Consumers dislike fees, but are willing to pay for choice: survey
Published: 13 Nov 2008: A survey has indicated that many consumers (52 percent) not only understand why airlines have embraced the 'a la carte' approach, but they also see value in the choices it brings to the flying experience.
The telephone survey of 2,000 random adults in the US, conducted to capture the sentiment around emerging airline fee-for-service models, also known as ´a la carte´ flying, shared that the majority of air travelers (85 percent) dislike paying fees for services they received free as little as a year ago.
"Over the past year we have really seen the emergence of an ´a la carte´ approach in air travel. So we wanted to hear from consumers because they ultimately determine what flies and what doesn´t in the marketplace," said Robert Buckman, director of Airline Distribution Strategies for Amadeus North America, which commissioned the survey.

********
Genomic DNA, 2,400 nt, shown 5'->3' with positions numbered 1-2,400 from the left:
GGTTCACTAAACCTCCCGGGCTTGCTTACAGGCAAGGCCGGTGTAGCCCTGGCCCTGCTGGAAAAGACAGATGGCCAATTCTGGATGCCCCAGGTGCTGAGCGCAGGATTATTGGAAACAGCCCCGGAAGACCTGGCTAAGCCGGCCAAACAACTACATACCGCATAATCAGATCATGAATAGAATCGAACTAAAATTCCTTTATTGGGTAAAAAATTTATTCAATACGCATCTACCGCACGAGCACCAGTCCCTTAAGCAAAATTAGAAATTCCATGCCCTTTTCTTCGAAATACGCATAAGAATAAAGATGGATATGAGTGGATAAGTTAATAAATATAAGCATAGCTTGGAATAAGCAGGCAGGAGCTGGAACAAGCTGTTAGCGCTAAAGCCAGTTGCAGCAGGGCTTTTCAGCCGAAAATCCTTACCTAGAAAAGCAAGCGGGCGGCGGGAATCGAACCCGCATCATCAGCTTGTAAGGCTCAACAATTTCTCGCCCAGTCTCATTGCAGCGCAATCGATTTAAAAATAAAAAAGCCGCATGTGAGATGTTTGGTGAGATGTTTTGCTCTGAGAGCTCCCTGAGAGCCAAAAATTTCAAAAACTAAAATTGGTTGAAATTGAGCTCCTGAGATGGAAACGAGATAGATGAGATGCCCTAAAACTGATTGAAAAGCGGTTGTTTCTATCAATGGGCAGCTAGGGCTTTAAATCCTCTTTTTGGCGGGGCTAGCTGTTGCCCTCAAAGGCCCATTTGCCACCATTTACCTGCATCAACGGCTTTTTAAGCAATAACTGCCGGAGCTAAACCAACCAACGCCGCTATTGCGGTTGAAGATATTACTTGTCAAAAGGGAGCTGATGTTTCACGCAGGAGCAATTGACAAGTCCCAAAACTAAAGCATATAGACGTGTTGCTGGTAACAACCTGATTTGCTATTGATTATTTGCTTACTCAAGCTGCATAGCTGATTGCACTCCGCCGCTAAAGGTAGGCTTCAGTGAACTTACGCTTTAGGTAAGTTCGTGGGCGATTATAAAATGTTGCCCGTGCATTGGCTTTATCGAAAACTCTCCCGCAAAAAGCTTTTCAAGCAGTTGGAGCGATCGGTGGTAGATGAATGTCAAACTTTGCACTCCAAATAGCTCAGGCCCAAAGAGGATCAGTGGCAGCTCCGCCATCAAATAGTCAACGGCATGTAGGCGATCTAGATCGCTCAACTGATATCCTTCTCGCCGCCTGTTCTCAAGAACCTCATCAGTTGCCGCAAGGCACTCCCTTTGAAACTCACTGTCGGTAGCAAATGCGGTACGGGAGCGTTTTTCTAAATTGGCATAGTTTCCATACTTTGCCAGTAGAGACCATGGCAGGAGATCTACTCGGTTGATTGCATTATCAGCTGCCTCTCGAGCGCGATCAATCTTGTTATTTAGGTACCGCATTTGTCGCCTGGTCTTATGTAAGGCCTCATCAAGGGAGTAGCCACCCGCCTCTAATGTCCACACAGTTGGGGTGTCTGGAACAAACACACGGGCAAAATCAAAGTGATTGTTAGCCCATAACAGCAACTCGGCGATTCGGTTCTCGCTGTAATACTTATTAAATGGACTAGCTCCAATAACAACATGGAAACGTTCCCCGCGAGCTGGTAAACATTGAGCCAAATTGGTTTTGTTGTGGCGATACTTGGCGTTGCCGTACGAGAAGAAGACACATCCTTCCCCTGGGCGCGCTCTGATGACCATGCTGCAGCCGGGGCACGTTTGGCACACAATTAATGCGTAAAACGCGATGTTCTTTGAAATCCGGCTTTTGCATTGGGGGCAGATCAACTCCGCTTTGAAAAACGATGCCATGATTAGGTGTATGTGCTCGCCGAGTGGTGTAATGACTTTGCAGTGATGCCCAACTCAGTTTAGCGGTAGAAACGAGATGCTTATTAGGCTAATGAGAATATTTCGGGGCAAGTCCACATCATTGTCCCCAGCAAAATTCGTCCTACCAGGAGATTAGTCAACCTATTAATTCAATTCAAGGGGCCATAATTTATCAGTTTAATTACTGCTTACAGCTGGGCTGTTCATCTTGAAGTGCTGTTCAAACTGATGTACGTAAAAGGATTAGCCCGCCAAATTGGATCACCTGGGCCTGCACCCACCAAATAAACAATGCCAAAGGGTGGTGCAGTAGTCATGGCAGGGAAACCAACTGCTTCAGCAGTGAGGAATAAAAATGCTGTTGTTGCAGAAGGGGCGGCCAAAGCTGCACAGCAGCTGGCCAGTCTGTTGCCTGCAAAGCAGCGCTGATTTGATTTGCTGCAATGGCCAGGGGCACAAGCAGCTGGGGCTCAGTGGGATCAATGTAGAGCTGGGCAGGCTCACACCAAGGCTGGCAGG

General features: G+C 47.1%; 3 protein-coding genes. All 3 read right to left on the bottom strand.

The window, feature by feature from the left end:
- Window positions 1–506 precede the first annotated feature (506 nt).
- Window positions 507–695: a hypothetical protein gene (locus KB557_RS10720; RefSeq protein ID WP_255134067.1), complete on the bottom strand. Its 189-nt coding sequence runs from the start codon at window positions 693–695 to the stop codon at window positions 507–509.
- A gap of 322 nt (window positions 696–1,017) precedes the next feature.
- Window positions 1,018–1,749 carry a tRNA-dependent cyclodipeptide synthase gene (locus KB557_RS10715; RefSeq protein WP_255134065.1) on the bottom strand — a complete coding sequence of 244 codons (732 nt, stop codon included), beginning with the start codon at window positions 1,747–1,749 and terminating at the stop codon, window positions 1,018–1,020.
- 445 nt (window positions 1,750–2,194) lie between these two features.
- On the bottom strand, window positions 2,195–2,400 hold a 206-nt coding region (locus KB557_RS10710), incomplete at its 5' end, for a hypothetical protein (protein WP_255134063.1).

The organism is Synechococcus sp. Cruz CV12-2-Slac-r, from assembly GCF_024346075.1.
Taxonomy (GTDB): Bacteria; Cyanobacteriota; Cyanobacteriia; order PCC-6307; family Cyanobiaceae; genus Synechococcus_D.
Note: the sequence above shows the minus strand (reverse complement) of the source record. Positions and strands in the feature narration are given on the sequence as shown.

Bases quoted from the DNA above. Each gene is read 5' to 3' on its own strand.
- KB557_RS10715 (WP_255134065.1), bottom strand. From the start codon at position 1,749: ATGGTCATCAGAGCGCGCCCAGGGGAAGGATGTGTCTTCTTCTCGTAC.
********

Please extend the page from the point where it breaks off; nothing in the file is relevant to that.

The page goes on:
Some of the findings were as follows: Of the air travelers surveyed, 53 percent agree with the statement "I prefer the cheapest base ticket fare available so I can then pick and pay for extra services I want"; One in 10 say they do not mind paying for optional amenities individually; Only 18 percent prefer an all-inclusive ticket with its higher price; Less than a third of respondents think airlines have gone too far with new fees.
On the flip side, there is strong sentiment that some items, especially checked bags, should remain free.
Half of respondents indicate that ticket fares should include first or second checked bags. Seventeen percent indicate blankets and pillows should be free, while 15 percent want free seat selection. But passengers will and have paid for ´a la carte´ for services. Fifty-seven percent have or would pay for food and beverages on a flight and 37 percent have or would pay extra for checked bags.
"´A la carte´ is reinventing the airline retail experience for the first time in decades and creating an opportunity for airlines to deliver real differentiation among their competition and value for consumers," said Buckman. "And consumers won´t feel nickel-and-dimed if they are getting something they value, whether it is choice, convenience or simplification."